Cell Transplantation to Arrest Early Changes in an Ush2a Animal Model
ABSTRACT Purpose. Usher's syndrome is a combined deafness and blindness disorder caused by mutations in several genes with functions in both the retina and the ear. Here the authors studied morphologic and functional changes in an animal model, the Ush2a mouse, and explored whether transplantation of forebrain-derived progenitor cells might affect the progress of morphologic and functional deterioration. Methods. Ush2a mice were tested at postnatal days (P) 70 to P727 using an optomotor test, which provides a repeatable method of estimating rodent visual acuity and contrast sensitivity. A group of mice that received grafts of forebrain-derived progenitor cells at P80 was tested for up to 10 weeks after grafting. At the end of testing, animals were killed, and eyes were processed for histology. Results. The optomotor test showed that both acuity and contrast sensitivity deteriorated over time; contrast sensitivity showed a deficit even at P70. By contrast, photoreceptor loss was only evident later than 1 year of age, though changes in the intracellular distribution of red/green cone opsin were observed as early as P80. Mice that received transplanted cells performed significantly better than control mice and no longer demonstrated abnormal distribution of red/green opsin where the donor cells were distributed. Conclusions. This study showed that vision impairment was detected well before significant photoreceptor loss and was correlated with abnormal distribution of a cone pigment. Cell transplantation prevented functional deterioration for at least 10 weeks and reversed the mislocalization of cone pigment.
SourceAvailable from: Laura Fernández-Sánchez[Show abstract] [Hide abstract]
ABSTRACT: Purpose The P23H rhodopsin mutation is an extensively studied model of ADRP. We evaluated the anatomical changes using SD-OCT and correlate the findings and retinal thickness values with immunocytochemistry. Functional changes were analyzed Methods Heterozygous P23H pigmented transgenic rats aged from P18 to P180 were studied. LE rats bred with Sprague Dawley (SD) 1 month old served as wild type controls. Visual acuity and contrast sensitivity evaluation was performed every month. Corneal ERGs were recorded under scotopic and photopic conditions. Retinal thicknesses at different levels (total thickness, ONL + RPE, ONL and IPL), fundus autofluorescence (FAF) and fluorescein angiography was performed in 3 animals at P150 using Spectralis OCT and HRA (Heidelberg Engineering, Germany). Retinas were immunostained for ICC. Results Retinal thicknesses diminution was seen in OCT sections, with a clear loss of ONL and morphological modifications. Statically differences were found between groups in all evaluated thicknesses. In the P23H rats, change in FAF was noted comparing to control group, as sparse autofluorescent dots. No relevant changes were observed in the angiography pattern. ICC showed a progressive decrease in ONL thickness. Functional changes were progressive with time. Conclusion Anatomical changes in pigmented P23H can be observed using SD-OCT and immunocytochemistry, with a good correlation between their values. SD-OCT and FAF are important tools for research in retinal degenerations.Acta ophthalmologica 08/2013; 91(s252). DOI:10.1111/j.1755-3768.2013.F016.x · 2.51 Impact Factor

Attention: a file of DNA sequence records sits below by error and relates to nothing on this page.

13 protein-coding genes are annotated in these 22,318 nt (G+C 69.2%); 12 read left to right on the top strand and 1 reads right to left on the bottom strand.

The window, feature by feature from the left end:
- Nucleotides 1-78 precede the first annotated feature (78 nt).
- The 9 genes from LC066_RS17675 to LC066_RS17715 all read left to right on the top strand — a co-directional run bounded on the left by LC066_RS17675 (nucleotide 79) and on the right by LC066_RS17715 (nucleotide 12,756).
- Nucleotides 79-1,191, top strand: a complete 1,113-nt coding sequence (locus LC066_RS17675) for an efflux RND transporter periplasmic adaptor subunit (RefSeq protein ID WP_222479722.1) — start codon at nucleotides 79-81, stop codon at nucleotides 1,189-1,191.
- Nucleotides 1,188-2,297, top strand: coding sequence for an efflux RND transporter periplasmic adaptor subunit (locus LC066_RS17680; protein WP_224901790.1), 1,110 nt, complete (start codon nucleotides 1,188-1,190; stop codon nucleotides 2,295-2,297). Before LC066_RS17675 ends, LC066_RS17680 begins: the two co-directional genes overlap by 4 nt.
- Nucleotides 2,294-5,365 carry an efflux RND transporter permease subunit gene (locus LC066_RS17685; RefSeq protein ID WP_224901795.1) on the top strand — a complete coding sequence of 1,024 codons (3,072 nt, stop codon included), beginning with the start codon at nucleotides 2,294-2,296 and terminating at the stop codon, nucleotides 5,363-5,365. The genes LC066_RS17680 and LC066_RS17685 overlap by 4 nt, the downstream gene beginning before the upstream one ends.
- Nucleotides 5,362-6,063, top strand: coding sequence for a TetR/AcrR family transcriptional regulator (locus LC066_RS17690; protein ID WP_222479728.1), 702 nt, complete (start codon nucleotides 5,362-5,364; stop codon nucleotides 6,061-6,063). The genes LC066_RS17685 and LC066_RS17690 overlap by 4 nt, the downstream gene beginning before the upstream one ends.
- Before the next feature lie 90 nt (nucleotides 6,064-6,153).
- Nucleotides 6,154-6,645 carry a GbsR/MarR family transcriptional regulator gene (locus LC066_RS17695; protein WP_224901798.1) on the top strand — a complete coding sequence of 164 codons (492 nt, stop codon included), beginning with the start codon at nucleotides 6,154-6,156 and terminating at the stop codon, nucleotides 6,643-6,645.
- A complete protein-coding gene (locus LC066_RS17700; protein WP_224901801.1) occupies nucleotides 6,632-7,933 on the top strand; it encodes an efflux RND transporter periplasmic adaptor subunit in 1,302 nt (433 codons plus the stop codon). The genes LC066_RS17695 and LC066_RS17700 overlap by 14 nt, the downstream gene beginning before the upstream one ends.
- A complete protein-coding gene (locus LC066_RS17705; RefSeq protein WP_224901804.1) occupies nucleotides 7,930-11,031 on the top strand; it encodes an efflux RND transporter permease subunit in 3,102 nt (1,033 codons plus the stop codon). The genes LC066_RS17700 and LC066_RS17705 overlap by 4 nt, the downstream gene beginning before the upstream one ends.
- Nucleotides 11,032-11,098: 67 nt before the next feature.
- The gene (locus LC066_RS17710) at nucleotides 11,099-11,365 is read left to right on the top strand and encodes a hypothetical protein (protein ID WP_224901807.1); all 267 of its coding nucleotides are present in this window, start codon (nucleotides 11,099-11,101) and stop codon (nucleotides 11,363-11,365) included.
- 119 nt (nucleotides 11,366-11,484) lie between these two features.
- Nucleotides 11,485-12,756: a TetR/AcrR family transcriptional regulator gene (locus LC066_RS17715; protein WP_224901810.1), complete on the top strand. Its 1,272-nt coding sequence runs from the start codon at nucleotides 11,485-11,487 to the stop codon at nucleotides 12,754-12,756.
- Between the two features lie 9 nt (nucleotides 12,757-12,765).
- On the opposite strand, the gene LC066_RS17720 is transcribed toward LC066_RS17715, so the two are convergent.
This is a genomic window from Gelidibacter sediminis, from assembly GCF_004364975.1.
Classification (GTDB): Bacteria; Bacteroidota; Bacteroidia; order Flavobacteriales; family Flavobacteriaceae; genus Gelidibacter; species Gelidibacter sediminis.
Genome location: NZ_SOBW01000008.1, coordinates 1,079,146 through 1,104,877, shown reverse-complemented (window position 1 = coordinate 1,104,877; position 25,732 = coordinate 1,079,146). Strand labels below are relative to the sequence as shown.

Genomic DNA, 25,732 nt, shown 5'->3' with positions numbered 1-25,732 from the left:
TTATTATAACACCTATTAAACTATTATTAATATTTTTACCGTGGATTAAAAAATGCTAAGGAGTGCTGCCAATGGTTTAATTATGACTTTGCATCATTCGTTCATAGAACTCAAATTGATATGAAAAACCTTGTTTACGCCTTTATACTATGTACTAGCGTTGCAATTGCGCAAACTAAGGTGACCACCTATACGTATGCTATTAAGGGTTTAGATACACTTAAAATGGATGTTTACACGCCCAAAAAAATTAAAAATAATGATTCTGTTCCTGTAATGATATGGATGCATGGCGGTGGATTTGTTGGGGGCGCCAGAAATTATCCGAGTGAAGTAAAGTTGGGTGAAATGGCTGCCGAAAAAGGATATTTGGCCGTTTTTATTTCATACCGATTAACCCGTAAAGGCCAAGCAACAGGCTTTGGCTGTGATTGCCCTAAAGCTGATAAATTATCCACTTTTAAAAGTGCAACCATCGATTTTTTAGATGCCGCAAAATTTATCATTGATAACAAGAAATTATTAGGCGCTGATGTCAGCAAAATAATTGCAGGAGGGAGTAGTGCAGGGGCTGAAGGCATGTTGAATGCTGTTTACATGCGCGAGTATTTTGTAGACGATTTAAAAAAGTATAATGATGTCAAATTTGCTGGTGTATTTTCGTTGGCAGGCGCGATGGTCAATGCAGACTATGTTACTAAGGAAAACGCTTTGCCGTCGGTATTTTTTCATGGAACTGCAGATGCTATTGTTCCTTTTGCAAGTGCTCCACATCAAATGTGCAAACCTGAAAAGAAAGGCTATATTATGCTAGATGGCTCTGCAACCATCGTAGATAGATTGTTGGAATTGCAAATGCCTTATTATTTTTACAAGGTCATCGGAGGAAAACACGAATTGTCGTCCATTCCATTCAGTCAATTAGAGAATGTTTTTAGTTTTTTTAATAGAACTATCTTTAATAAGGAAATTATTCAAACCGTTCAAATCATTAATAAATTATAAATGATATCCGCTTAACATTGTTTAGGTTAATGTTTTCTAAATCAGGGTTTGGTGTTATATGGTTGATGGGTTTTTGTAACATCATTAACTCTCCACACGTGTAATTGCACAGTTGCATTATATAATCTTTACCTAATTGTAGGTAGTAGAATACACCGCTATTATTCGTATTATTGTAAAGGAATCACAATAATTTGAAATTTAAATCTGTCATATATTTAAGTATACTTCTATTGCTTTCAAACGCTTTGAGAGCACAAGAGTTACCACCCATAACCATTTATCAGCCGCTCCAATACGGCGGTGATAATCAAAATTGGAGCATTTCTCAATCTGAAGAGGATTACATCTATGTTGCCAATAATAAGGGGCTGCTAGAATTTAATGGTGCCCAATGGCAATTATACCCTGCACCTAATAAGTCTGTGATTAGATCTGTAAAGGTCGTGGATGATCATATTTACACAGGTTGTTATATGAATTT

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ABSTRACT: The Usher syndrome (USH) is the most prevalent cause of inherited deaf-blindness. Three clinical subtypes, USH1-3, have been defined, and ten USH genes identified. The hearing impairment due to USH gene defects has been shown to result from improper organisation of the hair bundle, the sound receptive structure of sensory hair cells. In contrast, the cellular basis of the visual defect is less well understood as this phenotype is absent in almost all the USH mouse models that faithfully mimic the human hearing impairment. Structural and molecular interspecies discrepancies regarding photoreceptor calyceal processes and the association with the distribution of USH1 proteins have recently been unravelled, and have led to the conclusion that a defect in the USH1 protein complex-mediated connection between the photoreceptor outer segment and the surrounding calyceal processes (in both rods and cones), and the inner segment (in rods only), probably causes the USH1 retinal dystrophy in humans.Comptes rendus biologies 03/2014; 337(3):167-77. DOI:10.1016/j.crvi.2013.12.004 · 1.68 Impact Factor
Dataset: Cuenca et al 2014 Frontiers NA OCT